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Dog Blog 60.0 – Marketing to Millennials, a Miniseries: Part 2

In our last issue, we covered some of the primary reasons marketers make millennials their top priority. Whether you’ve decided to make the millennial bracket your focus or not, we invite you to look at focusing your marketing efforts on “the people of today” – rather than a group of 20-somethings.

After all, there’s a lot of overlap in the way people in their 20s, 30s, 40s, and beyond communicate, so why narrow your field to just millennials? Let’s examine some commonalities among today’s buyers and determine how we can use this knowledge to reach them on a deeper level.

People Today Research Before They Buy

Millennials prefer to gather as much information as possible before making a purchase. Of course, this type of behavior doesn’t apply to just millennials. Non-impulsive shopping has been a growing trend over the past few years – 88% of consumers pre-research their buys before making a purchase either online or in-store, and 45% read reviews before making a purchase. In other words, people don’t prefer to mindlessly blow their money – they want to make wise, informed decisions and ensure they’re getting the best value for their money.

Additionally, people don’t want to go from store to store to find what they’re looking for. People these days do their research, visit one store (or website) that meets their criteria, and then they’re done! So how do you ensure your product is the final sale? Your brand needs best-in-class digital content, whether it’s on your website, social media, or a storefront like Amazon. This includes photos, videos, consumer product reviews, blog posts, SEO, and whatever relevant information you can provide (like detailed product descriptions and specifications). In short, the more information you provide, the greater your opportunity to reach your potential customer.

If you want to provide an even greater research experience, you may even want to consider options such as 360 and zoom imaging, 3D photos, and authentic consumer-generated content. You want to provide the ability to touch, feel, and experience a product…all through a computer or phone! And don’t forget about those honest consumer reviews – people truly take those to heart. What people are saying about your brand (especially on social media) makes a big impact, so be sure you are monitoring your social channels and keeping those customers happy!

Stand for Something

Let’s say you are in the market for some new sunglasses, so you decide to hit up Google (for some research, of course), and you discover thousands upon thousands of choices. How do you narrow the field down?

These days, millennials need a solid reason to buy your product. When there’s thousands of options, you need something that will make you stand out. That’s why it makes sense for your business to support a cause! Millennials need a solid reason to purchase your product – in fact, almost 50% of millennials are more willing to make a purchase from a company if the purchase supports a cause. Here are some examples of brands who have made it their mission to give back:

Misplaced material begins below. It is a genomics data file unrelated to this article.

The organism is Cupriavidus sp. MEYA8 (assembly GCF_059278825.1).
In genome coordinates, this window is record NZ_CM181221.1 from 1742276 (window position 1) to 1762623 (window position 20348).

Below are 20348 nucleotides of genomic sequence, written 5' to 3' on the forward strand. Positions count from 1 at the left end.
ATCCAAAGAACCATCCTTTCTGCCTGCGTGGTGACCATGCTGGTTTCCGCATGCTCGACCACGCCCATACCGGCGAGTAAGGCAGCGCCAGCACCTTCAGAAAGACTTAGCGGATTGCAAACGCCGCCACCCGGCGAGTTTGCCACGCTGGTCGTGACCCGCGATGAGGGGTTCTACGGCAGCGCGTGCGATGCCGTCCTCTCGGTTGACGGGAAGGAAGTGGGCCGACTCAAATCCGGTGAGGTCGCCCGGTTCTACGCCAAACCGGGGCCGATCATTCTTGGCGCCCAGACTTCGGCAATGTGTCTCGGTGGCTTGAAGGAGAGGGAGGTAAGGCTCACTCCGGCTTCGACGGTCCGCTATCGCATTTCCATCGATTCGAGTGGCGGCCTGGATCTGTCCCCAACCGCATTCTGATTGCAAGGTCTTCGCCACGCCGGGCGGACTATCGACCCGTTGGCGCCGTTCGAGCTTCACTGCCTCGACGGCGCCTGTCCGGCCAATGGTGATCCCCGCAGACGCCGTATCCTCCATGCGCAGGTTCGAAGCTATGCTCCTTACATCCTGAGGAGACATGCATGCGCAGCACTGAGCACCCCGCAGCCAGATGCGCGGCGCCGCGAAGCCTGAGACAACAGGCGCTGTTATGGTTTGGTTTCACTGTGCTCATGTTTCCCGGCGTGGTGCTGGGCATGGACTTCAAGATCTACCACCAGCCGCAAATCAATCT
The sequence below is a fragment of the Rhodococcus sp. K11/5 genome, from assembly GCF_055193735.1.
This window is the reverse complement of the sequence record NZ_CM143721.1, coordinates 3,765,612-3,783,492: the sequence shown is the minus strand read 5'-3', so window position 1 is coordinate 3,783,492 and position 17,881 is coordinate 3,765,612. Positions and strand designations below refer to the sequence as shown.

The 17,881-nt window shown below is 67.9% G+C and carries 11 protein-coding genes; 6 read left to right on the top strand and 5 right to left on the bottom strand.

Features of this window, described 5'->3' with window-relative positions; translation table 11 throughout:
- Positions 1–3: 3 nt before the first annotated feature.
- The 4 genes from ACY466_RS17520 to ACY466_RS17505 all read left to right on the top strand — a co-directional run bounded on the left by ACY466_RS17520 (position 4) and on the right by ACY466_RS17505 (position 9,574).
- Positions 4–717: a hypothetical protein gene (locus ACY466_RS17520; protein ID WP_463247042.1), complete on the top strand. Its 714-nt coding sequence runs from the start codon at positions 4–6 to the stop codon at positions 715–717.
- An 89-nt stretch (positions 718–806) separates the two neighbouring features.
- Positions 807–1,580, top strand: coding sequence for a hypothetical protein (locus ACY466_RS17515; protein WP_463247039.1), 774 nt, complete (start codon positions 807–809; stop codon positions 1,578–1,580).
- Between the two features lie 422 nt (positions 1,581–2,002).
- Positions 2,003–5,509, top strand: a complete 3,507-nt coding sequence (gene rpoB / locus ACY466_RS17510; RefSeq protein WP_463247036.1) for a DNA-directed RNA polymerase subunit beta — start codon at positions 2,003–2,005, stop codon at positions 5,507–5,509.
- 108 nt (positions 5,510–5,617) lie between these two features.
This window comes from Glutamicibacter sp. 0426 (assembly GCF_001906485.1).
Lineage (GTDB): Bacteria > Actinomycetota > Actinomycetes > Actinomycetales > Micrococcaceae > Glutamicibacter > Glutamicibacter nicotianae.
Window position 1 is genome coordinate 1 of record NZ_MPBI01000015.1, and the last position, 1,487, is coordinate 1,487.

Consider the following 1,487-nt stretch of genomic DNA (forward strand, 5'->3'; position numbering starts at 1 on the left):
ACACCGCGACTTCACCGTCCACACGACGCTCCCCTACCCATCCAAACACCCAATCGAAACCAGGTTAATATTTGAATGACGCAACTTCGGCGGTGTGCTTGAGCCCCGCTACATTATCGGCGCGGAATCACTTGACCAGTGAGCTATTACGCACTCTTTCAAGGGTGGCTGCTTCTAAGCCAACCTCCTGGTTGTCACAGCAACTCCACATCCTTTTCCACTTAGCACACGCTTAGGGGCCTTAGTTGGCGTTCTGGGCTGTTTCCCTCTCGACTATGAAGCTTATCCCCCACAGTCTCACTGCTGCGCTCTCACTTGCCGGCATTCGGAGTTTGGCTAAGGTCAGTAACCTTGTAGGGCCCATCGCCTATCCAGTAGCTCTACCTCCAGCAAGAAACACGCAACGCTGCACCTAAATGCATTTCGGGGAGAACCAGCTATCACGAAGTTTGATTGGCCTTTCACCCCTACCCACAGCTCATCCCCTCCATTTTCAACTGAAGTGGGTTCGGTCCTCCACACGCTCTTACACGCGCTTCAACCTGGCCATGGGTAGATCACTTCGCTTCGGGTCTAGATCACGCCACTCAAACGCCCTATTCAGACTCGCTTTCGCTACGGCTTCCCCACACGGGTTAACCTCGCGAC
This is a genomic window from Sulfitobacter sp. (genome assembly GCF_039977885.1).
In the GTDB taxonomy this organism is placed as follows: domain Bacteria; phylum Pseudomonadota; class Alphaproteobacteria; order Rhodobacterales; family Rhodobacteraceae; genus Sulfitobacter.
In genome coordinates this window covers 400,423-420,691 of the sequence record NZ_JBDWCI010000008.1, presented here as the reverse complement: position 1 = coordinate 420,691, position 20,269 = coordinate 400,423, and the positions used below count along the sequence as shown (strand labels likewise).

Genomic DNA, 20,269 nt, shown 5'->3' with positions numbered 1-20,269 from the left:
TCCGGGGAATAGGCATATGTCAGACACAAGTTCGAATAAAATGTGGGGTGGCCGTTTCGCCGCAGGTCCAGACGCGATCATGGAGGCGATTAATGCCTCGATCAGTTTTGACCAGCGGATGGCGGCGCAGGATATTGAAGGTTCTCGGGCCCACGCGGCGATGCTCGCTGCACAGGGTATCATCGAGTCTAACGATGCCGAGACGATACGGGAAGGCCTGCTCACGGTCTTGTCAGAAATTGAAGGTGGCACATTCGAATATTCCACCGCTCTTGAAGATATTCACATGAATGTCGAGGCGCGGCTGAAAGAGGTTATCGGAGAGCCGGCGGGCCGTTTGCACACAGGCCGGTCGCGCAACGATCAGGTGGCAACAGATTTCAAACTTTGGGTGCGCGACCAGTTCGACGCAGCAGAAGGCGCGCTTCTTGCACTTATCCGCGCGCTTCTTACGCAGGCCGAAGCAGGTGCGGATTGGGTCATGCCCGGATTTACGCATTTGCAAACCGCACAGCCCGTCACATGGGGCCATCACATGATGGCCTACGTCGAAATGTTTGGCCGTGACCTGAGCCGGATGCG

• TOMS shoes donates a pair of shoes for each pair that’s purchased
  • Warby Parker glasses donates a pair of glasses for each pair that’s purchased
  • Amazon Smile makes a donation to your charity of choice when you shop at

Of course, this type of mindset doesn’t just apply to millennials. 90% of Americans say they’re more likely to trust and stay loyal to companies that try to make a difference. Just make sure you are staying far away from “cause-washing” – or the increasing occurrence of brands using marketing to claim social good when in fact, they are not.

Refocus Your Marketing Efforts

Paid advertising on search engines and social media is effective, but that doesn’t mean it settles well with the millennial crowd. In fact, only 6% of millennials consider online advertising to be credible! On the other hand, 95% of millennials say their friends are the most credible source for product information. What does this mean for you as a marketer? You can tap into the millennial market by using social proof. Here are some examples:

  • Gather case studies and testimonials to post on your website
  • Encourage reviews on sites like Facebook, Yelp, Google, Amazon, etc.
  • On that note, encourage people to tag your product in their social posts. For example, back to the sunglasses – say you place a short note in the package encouraging the customer to post a picture wearing their new sunglasses. Create a hashtag for the product and watch all of the posts pile up!
  • Follow up purchases with an email and then sharing your results.
  • Word of mouth – it’s an old tactic, but it’s tried and true for a reason! If your product or service makes a great impression, customers are bound to want to share this information with their peers.

If you’re thinking that social proof applies only to millennials, just think about it like this (assuming you’re not a millennial) – do you ever get bothered by the fact that you spend one minute researching a product, and then you’re bombarded by ads for that product across all of your search engines and social media channels for days at a time? It can definitely be effective…but it can also be a turn-off! We’re pretty confident that you would rather hear what your friends/other honest people have to say about a product before making a purchase. No matter their age, wise consumers are more likely to make purchases based on recommendations rather than ads.

In our next newsletter, we will wrap up our “Marketing to Millennials Miniseries” by taking a look at marketing your “non-millennial” business to millennials.